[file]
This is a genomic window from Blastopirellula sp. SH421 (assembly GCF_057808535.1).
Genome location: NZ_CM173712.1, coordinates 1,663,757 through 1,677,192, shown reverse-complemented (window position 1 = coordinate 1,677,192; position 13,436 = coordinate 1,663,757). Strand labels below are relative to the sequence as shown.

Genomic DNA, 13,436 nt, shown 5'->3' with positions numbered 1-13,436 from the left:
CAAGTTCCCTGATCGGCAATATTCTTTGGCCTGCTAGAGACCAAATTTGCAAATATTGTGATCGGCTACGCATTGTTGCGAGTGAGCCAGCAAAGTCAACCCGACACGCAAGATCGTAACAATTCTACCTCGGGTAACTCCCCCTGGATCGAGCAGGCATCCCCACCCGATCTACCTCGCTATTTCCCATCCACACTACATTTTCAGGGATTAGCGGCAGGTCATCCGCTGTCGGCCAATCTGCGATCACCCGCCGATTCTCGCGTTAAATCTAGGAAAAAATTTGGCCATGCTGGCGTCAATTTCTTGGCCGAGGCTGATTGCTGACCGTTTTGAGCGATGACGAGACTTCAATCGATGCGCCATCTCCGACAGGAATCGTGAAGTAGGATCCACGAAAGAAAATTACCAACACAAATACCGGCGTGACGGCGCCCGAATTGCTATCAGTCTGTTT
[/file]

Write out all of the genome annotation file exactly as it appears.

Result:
This is a genomic window from Blastopirellula sp. SH421 (assembly GCF_057808535.1).
Genome location: NZ_CM173712.1, coordinates 1,663,757 through 1,677,192, shown reverse-complemented (window position 1 = coordinate 1,677,192; position 13,436 = coordinate 1,663,757). Strand labels below are relative to the sequence as shown.

Genomic DNA, 13,436 nt, shown 5'->3' with positions numbered 1-13,436 from the left:
CAAGTTCCCTGATCGGCAATATTCTTTGGCCTGCTAGAGACCAAATTTGCAAATATTGTGATCGGCTACGCATTGTTGCGAGTGAGCCAGCAAAGTCAACCCGACACGCAAGATCGTAACAATTCTACCTCGGGTAACTCCCCCTGGATCGAGCAGGCATCCCCACCCGATCTACCTCGCTATTTCCCATCCACACTACATTTTCAGGGATTAGCGGCAGGTCATCCGCTGTCGGCCAATCTGCGATCACCCGCCGATTCTCGCGTTAAATCTAGGAAAAAATTTGGCCATGCTGGCGTCAATTTCTTGGCCGAGGCTGATTGCTGACCGTTTTGAGCGATGACGAGACTTCAATCGATGCGCCATCTCCGACAGGAATCGTGAAGTAGGATCCACGAAAGAAAATTACCAACACAAATACCGGCGTGACGGCGCCCGAATTGCTATCAGTCTGTTT